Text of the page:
down the drain
Poor employee engagement results in lower productivity, higher turnover and wasted effort PHOTO: David Blackwell.

One of the biggest challenges a business faces is keeping employees engaged. Research shows companies with engaged employees outperform those without by up to 202 percent.

Failure to keep employees engaged has long term negative effects. Studies show 33 percent of new hires look for a new job within their first six months and 23 percent move on before the end of their first year.

How can companies prevent a productivity-sapping revolving door? 

Retain the Brightest and the Best

Start by understanding how employees’ expectations around work have changed and then create a digital environment that keeps every employee engaged and productive throughout their entire journey within their company.

In part one of this series, I explored how to use digital processes to seamlessly onboard new staff and create a winning first impression. At that stage, most new employees are engaged and eager to dive in and contribute. 

But positive impressions could fade fast if companies don’t use digital processes to support modern ways of working and employee productivity at every step.

Mobility and remote access make up just the tip of the iceberg of the changing workforce. Employees — and not just millennials — now do more to shape a company culture than the leadership. 

In order to feel engaged, they need to feel enthusiastic about both their work and the company they work for, and have confidence that their daily work experience enables them to perform optimally in their roles.

4 Tenets of a Digital Workplace Strategy

Businesses should consider digital processes that deliver an intuitive, fun-to-use digital platform to empower workers to stay productive, enable them to work from anywhere and fully immerse them in the company culture.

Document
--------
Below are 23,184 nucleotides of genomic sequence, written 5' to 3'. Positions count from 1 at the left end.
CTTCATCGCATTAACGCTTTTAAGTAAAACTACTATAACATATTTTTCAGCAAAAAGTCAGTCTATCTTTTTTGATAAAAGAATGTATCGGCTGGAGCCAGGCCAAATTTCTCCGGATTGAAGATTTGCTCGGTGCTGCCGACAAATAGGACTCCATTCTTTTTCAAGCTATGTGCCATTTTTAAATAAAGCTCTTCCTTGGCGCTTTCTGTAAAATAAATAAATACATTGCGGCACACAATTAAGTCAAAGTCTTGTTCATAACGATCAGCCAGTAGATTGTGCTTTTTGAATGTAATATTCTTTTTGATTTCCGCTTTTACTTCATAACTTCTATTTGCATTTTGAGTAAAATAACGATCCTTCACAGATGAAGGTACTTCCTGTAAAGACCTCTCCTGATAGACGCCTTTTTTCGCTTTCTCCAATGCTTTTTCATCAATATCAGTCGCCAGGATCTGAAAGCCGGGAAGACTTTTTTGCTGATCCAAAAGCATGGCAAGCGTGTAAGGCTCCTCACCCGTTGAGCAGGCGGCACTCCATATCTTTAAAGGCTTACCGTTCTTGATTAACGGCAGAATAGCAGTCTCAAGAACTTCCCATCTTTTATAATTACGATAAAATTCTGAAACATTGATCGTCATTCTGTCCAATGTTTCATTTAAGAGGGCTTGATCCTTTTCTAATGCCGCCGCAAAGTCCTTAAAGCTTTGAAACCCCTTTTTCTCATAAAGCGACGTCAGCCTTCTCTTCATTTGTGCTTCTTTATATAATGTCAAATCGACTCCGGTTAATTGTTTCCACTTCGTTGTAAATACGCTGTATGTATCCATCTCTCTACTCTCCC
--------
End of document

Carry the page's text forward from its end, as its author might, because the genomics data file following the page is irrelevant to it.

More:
Here are four considerations for building a digital workplace strategy:

1. Enable Anytime-Anywhere Interaction

Work is no longer a place. Employees want the ability to interact with the company and customers anytime, anywhere with the same simplicity they’re familiar with from using personal apps and devices.

Being mobile can actually enhance collaboration, such as getting a colleague to authorize a contract in the moment and/or making final tweaks on a presentation while traveling. The right tools are imperative to ensuring work isn’t inhibited because workers are using a mobile device or are away from their desks.

2. Provide Employees with a One-Stop Shop

Today’s workers want to self-select the tools and technology they favor and are familiar with, which is flipping old IT models on their heads. Employers should not only provide one-stop shopping but also change the products or services offered over time based on user ratings and feedback.

3. Empower Workers to Get Answers Quickly

Companies should use technology to empower employees in taking action to problem-solve and get answers. One simple example is self-service.

In the past, when users had a problem, they had to contact a service desk or submit a ticket and then wait for someone to take action. In the digital workplace, employees must be able to do their work effortlessly without missing a beat. 

Technology should support employees in getting quick answers through a knowledge base on a mobile app, get an issue resolved quickly and access services immediately. Also consider ways to automatically tailor content by job role and curate it based on popularity.

4. Foster Team and Company Spirit

The above digital strategies are empowering, but employees also want to be part of something special. There’s a human desire to be part of a team that’s making a mark. 

Consumer-oriented technology can help foster an engaging culture that retains talent, such as bringing in internal collaboration tools that mimic social media channels.

For employees to feel woven into the fabric of a company and supported to do their best work every day over several years, companies must develop strategies that place them at the heart of the corporate digital experience. It might sound daunting, but the important factor is focusing on employee trends and needs. 

Listen to them, understand their challenges and what’s critical for their work. Then tackle solutions incrementally with people-centric digital strategies that create long-term value for engaged employees, starting from the moment of hire and consistently through their (hopefully long) tenures.